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Bistability of the climate around the habitable zone: a thermodynamic investigation

By Robert Boschi, Valerio Lucarini and Salvatore Pascale

Abstract

The goal of this paper is to explore the potential multistability of the climate of a planet around the habitable zone. A thorough investigation of the thermodynamics of the climate system is performed for very diverse conditions of energy input and infrared atmosphere opacity. Using PlaSim, an Earth-like general circulation model, the solar constant S* is modulated between 1160 and 1510 Wm-2 and the CO2 concentration, [CO2], from 90 to 2880 ppm. It is observed that in such a parameter range the climate is bistable, i.e. there are two coexisting attractors, one characterised by warm, moist climates (W) and one by completely frozen sea surface (Snowball Earth, SB). Linear relationships are found for the two transition lines (W\rightarrowSB and SB\rightarrowW) in (S*,[CO2]) between S* and the logarithm of [CO2]. The dynamical and thermodynamical properties - energy fluxes, Lorenz energy cycle, Carnot efficiency, material entropy production - of the W and SB states are very different: W states are dominated by the hydrological cycle and latent heat is prominent in the material entropy production; the SB states are predominantly dry climates where heat transport is realized through sensible heat fluxes and entropy mostly generated by dissipation of kinetic energy. We also show that the Carnot efficiency regularly increases towards each transition between W and SB, with a large decrease in each transition. Finally, we propose well-defined empirical functions allowing for expressing the global non-equilibrium thermodynamical properties of the system in terms of either the mean surface temperature or the mean planetary emission temperature. This paves the way for the possibility of proposing efficient parametrisations of complex non-equilibrium properties and of practically deducing fundamental properties of a planetary system from a relatively simple observable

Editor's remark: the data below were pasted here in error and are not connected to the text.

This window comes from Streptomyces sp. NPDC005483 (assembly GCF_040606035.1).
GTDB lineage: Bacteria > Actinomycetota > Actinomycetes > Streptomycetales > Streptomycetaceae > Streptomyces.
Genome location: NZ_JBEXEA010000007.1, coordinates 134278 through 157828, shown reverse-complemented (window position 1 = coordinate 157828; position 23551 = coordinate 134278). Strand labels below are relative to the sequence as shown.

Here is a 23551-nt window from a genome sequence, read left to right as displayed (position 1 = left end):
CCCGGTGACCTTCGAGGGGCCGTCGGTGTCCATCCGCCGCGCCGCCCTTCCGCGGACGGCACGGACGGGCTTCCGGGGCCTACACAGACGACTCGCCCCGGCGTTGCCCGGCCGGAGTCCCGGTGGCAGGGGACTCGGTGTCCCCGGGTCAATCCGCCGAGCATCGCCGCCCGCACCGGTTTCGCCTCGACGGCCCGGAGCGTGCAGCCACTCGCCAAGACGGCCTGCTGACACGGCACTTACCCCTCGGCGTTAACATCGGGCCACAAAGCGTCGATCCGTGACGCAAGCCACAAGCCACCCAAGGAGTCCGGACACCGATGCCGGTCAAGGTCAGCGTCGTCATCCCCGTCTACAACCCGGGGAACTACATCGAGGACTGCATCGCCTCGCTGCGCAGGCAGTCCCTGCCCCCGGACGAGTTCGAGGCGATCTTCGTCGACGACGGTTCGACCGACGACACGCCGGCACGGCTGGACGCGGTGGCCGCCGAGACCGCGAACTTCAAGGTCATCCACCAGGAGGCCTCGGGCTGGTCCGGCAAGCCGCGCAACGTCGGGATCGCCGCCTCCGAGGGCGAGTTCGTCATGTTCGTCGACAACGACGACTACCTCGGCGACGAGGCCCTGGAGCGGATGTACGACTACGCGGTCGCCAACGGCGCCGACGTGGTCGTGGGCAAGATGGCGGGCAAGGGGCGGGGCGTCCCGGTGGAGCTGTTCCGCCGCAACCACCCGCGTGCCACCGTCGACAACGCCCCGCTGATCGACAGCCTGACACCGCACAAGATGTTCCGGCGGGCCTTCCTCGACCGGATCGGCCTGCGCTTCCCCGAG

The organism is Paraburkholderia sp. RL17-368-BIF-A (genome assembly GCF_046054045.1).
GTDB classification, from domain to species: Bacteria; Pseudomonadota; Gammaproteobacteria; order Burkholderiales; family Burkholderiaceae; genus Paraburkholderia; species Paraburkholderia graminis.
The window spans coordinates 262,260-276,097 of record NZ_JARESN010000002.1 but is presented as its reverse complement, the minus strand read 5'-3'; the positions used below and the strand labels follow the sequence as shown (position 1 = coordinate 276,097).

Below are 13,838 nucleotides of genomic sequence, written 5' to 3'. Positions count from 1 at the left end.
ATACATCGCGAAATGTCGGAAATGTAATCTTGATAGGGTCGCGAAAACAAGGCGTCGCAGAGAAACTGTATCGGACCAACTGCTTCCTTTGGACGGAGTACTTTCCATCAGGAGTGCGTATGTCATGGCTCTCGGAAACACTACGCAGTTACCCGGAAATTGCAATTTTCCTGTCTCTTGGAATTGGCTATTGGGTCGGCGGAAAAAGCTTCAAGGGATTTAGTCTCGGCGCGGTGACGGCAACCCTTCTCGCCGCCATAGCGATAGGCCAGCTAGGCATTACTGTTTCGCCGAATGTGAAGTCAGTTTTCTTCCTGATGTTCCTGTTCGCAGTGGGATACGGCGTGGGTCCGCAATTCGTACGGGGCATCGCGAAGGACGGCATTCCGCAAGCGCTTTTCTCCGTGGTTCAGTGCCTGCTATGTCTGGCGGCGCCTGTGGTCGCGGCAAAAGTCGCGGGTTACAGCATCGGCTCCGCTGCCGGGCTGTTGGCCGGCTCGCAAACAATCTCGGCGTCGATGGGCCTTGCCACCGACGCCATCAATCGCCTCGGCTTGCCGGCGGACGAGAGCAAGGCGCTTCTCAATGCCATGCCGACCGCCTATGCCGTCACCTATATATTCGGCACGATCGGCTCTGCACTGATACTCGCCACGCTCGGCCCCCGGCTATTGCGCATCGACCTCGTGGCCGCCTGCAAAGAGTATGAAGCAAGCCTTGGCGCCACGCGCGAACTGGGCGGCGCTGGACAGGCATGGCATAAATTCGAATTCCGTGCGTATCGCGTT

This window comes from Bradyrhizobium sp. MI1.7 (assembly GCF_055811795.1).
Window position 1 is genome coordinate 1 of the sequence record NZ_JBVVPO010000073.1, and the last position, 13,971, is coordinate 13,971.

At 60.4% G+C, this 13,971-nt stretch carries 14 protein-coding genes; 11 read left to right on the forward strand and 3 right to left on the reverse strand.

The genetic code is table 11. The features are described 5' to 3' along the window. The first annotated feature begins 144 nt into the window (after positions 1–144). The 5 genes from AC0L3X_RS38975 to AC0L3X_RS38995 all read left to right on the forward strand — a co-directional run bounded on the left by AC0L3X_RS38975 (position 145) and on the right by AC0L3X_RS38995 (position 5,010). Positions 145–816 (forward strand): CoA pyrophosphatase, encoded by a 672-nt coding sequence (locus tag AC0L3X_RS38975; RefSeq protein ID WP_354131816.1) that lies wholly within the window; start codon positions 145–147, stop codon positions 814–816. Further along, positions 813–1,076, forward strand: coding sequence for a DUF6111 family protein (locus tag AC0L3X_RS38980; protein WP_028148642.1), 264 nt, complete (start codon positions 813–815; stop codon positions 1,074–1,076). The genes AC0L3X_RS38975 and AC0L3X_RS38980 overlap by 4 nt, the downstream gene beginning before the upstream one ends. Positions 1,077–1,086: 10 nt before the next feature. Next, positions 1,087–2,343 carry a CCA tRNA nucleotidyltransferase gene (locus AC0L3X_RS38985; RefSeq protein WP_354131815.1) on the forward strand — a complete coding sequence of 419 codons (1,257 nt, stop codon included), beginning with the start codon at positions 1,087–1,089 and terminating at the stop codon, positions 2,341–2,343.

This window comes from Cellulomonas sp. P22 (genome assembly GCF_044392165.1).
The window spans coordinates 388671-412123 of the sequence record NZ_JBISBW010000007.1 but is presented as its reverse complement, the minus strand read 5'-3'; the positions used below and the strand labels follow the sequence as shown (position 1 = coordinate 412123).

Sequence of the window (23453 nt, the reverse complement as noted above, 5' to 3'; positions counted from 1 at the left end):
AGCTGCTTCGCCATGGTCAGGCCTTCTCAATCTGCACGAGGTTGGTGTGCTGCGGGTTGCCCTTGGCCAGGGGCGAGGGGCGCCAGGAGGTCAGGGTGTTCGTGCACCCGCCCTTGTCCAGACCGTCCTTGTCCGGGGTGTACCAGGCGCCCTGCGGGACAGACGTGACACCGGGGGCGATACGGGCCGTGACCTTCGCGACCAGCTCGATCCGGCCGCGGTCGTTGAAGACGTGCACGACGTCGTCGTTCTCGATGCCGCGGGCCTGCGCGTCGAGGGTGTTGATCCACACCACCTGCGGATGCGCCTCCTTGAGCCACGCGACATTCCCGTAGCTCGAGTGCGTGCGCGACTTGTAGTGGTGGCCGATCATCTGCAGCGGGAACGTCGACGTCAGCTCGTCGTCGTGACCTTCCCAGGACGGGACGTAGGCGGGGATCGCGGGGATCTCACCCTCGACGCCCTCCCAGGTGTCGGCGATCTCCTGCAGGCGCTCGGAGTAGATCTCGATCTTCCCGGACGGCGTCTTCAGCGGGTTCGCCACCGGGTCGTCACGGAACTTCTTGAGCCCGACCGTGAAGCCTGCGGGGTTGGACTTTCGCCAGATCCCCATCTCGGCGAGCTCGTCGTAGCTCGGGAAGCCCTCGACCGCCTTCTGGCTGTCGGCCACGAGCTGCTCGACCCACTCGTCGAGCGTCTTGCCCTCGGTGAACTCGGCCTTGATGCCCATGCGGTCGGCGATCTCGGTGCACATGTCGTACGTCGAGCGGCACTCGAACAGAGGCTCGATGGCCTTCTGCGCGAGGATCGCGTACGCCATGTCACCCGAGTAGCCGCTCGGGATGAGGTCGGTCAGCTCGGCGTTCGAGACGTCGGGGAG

Topics: Physics - Atmospheric and Oceanic Physics
Year: 2012
DOI identifier: 10.1016/j.icarus.2013.03.017
OAI identifier: oai:arXiv.org:1207.1254

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